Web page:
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    Ah, so until the surgery you only knew for sure that you had ADH. Now everything makes more sense. That explains why you didn't get an ER or PR info from the original biopsy - that's not done for ADH. And that certainly explains why an SNB wasn't done when you had surgery. While the surgical procedure is the same, your lumpectomy technically was an excisional (also called surgical) biopsy; a biopsy is done to determine if any cancer is present whereas a lumpectomy more often is done to remove a known cancer. Some doctors and hospitals do use the term 'lumpectomy' rather than 'excisional biopsy' but it can be confusing.

    Your situation is quite similar to what happened to me. I had a needle biopsy finding of ADH and then had an excisional biopsy that found a whole lot of grade 3 DCIS and a small 1mm microinvasion of IDC. In my case, none of the surgical margins were clear so it was evident that there was a lot of DCIS left in there; as a result my second surgery had to be a mastectomy, along with the SNB. I ended up with over 7cm of DCIS - spread over two different locations in a small breast. In your case, it's likely that a re-excision lumpectomy will be just fine to get the wider margins.

    Let us know how it goes at your appointment next week.

  • BlueGreenBaby
    BlueGreenBaby Member Posts: 23
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    Thank you Beesie! You have been very helpful! Do you think this means I might need to do chemo or we won't really know what type of treatment I might need to do until I get the HER results? UGH I hate waiting!! I am so anxious over this. Also, since it's invasive, is it spreading while I'm waiting?! This is scary.

  • beesie.is.out-of-office
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    With invasive tumors that are at most 2mm in size, normally chemo would not be considered.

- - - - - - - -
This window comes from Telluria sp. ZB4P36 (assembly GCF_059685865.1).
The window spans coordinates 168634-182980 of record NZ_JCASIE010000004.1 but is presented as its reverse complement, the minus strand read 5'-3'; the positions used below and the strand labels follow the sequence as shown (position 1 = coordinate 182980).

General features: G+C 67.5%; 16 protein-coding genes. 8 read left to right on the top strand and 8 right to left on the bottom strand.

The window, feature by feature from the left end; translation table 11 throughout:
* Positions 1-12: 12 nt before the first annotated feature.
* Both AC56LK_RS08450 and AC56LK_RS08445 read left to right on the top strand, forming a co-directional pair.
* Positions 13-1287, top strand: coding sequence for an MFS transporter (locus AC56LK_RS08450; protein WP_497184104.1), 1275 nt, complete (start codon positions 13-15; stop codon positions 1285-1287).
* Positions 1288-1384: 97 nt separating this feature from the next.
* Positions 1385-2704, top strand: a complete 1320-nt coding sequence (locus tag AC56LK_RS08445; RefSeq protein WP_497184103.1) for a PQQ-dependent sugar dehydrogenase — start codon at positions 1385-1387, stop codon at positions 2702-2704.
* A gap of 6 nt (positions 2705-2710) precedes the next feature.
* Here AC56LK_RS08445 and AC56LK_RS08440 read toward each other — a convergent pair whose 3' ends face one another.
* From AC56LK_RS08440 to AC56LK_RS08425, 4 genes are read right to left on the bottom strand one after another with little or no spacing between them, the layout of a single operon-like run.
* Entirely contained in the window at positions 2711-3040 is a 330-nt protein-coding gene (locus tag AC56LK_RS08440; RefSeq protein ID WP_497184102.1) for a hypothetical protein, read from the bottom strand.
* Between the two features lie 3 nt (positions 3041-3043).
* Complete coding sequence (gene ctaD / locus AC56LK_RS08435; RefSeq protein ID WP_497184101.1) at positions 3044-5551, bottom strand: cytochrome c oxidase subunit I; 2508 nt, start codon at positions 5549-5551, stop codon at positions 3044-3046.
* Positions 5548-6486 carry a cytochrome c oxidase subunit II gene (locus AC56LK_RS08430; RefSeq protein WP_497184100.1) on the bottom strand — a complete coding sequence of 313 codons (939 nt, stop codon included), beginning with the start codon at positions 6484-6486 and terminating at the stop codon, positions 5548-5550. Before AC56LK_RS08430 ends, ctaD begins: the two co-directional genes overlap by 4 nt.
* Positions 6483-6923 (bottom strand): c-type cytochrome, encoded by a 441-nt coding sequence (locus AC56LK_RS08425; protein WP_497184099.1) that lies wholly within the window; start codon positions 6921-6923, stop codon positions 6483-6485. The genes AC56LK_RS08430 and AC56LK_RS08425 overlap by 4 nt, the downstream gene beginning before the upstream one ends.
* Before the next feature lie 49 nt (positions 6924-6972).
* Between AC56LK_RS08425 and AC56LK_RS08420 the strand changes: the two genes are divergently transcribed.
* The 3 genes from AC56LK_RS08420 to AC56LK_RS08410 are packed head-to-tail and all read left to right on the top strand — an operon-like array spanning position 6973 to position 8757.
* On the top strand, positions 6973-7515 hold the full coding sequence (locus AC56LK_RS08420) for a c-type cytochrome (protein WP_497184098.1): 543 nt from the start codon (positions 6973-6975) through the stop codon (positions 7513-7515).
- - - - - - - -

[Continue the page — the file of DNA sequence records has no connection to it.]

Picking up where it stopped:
That said, patients who have small tumors (larger than 2mm though) that are either triple negative (ER-/PR-/HER2-) or HER2+ sometimes do receive chemo. The confusing factor in your case is that you have multiple small tumors. Tumor size is not added together; staging is based on the largest of the invasive tumors, which in your case is 2mm. Normally treatment plans are developed the same way, which means that your invasive cancer would be assessed to be no more than 2mm in size and therefore chemo would not be on the table. But if you are triple negative or HER2+, it's possible that some oncologists might consider the fact that you have multiple tiny tumors, assess it differently and feel that chemo is indicated.

    If you end up being ER+ and HER2+, which is most common, then chemo would not be considered.

    As for waiting, don't worry about that. First off, you've had your surgery and most if not all of the invasive cancer in your breast has been removed - the only question is if there is anything beyond the close margin, and there might not be. The other thing to understand is that most breast cancers are slow growing; by the time a cancer becomes large enough to be detectable, it's already been in the breast for quite a few years. So in the scheme of things, another few weeks is nothing. It's pretty normal to wait 6-8 weeks for surgery.